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tannic acid

[ tan-ik as-id ]
/ ˈtæn ɪk ˈæs ɪd /
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noun Chemistry.

a form of tannin with weak acidity, used commercially in dyes and wood stains; corrosion inhibitors; certain antihistamine, antitussive, and antidiarrhea medications; and especially wine, beer, and other beverages that benefit from its clarifying and aroma-enhancing properties: Aleppo galls are among the principal sources of tannic acid.

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Origin of tannic acid

First recorded in 1830–40
Dictionary.com Unabridged Based on the Random House Unabridged Dictionary, © Random House, Inc. 2021

How to use tannic acid in a sentence

Medical definitions for tannic acid

tannic acid

n.

A white or yellowish astringent powder used as a denaturant and in tanning and textiles.
A lustrous yellowish to light brown amorphous, powdered, flaked, or spongy mass derived from the bark and fruit of many plants and used as a mordant and to clarify wine and beer.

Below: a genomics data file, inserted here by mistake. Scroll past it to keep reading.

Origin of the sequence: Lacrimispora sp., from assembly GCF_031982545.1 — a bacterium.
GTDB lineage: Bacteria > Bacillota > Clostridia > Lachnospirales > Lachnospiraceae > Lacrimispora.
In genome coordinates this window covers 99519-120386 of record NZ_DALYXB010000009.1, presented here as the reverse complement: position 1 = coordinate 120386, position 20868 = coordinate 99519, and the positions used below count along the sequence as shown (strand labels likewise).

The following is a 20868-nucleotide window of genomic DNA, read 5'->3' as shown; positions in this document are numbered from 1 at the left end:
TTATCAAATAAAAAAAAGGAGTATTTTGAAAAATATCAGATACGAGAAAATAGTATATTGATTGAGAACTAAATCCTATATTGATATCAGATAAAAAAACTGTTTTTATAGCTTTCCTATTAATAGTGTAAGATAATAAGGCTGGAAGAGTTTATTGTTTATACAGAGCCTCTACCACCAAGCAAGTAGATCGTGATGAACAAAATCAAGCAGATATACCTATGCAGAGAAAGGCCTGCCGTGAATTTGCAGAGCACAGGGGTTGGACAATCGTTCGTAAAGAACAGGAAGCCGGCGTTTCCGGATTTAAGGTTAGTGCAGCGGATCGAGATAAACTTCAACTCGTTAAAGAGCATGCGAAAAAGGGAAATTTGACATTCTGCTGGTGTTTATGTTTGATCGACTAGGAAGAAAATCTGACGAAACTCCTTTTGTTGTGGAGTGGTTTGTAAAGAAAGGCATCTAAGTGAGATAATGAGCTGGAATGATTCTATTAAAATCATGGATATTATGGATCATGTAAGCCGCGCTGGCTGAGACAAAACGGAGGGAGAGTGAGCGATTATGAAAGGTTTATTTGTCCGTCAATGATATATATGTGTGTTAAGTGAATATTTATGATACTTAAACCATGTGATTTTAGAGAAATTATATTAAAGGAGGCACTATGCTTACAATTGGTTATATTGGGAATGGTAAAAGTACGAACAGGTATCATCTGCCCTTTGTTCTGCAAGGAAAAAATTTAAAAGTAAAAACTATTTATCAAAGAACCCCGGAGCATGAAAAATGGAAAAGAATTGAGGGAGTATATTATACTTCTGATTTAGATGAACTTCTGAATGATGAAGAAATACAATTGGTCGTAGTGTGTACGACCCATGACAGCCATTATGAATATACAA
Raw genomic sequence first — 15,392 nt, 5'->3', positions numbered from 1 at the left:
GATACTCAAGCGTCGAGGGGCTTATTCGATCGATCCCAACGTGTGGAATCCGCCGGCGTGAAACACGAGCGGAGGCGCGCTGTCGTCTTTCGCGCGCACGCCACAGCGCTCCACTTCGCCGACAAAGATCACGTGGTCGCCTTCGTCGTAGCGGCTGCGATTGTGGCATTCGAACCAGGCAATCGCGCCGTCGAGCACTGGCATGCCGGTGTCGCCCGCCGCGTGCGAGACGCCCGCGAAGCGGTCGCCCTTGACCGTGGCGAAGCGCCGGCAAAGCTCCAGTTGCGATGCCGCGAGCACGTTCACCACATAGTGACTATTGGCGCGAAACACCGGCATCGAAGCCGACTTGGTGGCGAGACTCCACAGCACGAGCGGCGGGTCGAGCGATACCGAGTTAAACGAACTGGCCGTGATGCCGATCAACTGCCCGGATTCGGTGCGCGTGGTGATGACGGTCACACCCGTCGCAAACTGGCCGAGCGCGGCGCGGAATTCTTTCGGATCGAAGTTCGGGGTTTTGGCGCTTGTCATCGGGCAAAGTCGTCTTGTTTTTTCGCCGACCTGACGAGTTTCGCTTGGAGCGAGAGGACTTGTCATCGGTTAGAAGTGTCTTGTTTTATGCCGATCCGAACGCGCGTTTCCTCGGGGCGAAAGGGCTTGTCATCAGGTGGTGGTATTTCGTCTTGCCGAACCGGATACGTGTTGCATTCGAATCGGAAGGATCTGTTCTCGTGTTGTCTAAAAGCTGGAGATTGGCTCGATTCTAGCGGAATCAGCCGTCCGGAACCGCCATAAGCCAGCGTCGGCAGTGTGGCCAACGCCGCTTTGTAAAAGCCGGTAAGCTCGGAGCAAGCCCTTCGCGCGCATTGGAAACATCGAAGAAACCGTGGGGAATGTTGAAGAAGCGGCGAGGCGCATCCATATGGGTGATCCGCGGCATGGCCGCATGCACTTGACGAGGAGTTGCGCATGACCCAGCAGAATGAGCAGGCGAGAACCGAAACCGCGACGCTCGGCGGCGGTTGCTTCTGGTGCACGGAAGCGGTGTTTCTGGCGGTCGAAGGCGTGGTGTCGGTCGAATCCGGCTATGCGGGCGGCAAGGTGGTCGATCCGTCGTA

The American Heritage® Stedman's Medical Dictionary Copyright © 2002, 2001, 1995 by Houghton Mifflin Company. Published by Houghton Mifflin Company.

Scientific definitions for tannic acid

tannic acid
[ tănĭk ]

A lustrous, yellow-brown, amorphous substance, having the approximate chemical composition C76H52O46. It is derived from the bark and fruit of many plants and is used in tanning leather, in fixing dyes to materials, and in clarifying wine and beer.
The American Heritage® Science Dictionary Copyright © 2011. Published by Houghton Mifflin Harcourt Publishing Company. All rights reserved.
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